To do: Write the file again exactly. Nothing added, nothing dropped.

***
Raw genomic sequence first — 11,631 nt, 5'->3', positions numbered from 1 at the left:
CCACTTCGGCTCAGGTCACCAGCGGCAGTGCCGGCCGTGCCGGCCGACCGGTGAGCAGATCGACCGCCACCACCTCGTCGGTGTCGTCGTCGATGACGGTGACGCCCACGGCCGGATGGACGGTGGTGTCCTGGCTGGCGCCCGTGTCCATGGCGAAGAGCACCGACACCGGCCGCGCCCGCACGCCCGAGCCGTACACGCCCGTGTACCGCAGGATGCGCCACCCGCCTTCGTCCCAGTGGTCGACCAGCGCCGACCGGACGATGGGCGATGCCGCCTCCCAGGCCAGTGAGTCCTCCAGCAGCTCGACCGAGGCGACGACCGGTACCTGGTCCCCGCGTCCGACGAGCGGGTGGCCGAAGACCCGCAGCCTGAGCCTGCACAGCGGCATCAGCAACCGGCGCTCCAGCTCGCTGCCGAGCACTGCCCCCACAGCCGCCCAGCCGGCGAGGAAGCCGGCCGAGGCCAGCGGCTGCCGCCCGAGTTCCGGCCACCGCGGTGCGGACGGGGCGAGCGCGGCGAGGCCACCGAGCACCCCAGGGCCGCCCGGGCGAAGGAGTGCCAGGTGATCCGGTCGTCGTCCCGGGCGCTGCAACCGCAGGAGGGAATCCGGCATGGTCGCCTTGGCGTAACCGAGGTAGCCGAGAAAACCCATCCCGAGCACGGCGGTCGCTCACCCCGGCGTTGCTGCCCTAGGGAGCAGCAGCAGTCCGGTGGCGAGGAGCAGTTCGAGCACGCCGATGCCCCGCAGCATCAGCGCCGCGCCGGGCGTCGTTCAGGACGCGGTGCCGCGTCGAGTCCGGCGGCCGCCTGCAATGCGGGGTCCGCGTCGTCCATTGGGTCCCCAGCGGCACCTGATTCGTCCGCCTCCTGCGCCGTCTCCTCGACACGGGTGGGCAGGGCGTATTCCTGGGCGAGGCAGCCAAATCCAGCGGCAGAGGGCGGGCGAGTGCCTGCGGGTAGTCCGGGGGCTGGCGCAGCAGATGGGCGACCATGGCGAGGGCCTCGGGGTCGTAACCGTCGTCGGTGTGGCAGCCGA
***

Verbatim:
Raw genomic sequence first — 11,631 nt, 5'->3', positions numbered from 1 at the left:
CCACTTCGGCTCAGGTCACCAGCGGCAGTGCCGGCCGTGCCGGCCGACCGGTGAGCAGATCGACCGCCACCACCTCGTCGGTGTCGTCGTCGATGACGGTGACGCCCACGGCCGGATGGACGGTGGTGTCCTGGCTGGCGCCCGTGTCCATGGCGAAGAGCACCGACACCGGCCGCGCCCGCACGCCCGAGCCGTACACGCCCGTGTACCGCAGGATGCGCCACCCGCCTTCGTCCCAGTGGTCGACCAGCGCCGACCGGACGATGGGCGATGCCGCCTCCCAGGCCAGTGAGTCCTCCAGCAGCTCGACCGAGGCGACGACCGGTACCTGGTCCCCGCGTCCGACGAGCGGGTGGCCGAAGACCCGCAGCCTGAGCCTGCACAGCGGCATCAGCAACCGGCGCTCCAGCTCGCTGCCGAGCACTGCCCCCACAGCCGCCCAGCCGGCGAGGAAGCCGGCCGAGGCCAGCGGCTGCCGCCCGAGTTCCGGCCACCGCGGTGCGGACGGGGCGAGCGCGGCGAGGCCACCGAGCACCCCAGGGCCGCCCGGGCGAAGGAGTGCCAGGTGATCCGGTCGTCGTCCCGGGCGCTGCAACCGCAGGAGGGAATCCGGCATGGTCGCCTTGGCGTAACCGAGGTAGCCGAGAAAACCCATCCCGAGCACGGCGGTCGCTCACCCCGGCGTTGCTGCCCTAGGGAGCAGCAGCAGTCCGGTGGCGAGGAGCAGTTCGAGCACGCCGATGCCCCGCAGCATCAGCGCCGCGCCGGGCGTCGTTCAGGACGCGGTGCCGCGTCGAGTCCGGCGGCCGCCTGCAATGCGGGGTCCGCGTCGTCCATTGGGTCCCCAGCGGCACCTGATTCGTCCGCCTCCTGCGCCGTCTCCTCGACACGGGTGGGCAGGGCGTATTCCTGGGCGAGGCAGCCAAATCCAGCGGCAGAGGGCGGGCGAGTGCCTGCGGGTAGTCCGGGGGCTGGCGCAGCAGATGGGCGACCATGGCGAGGGCCTCGGGGTCGTAACCGTCGTCGGTGTGGCAGCCGA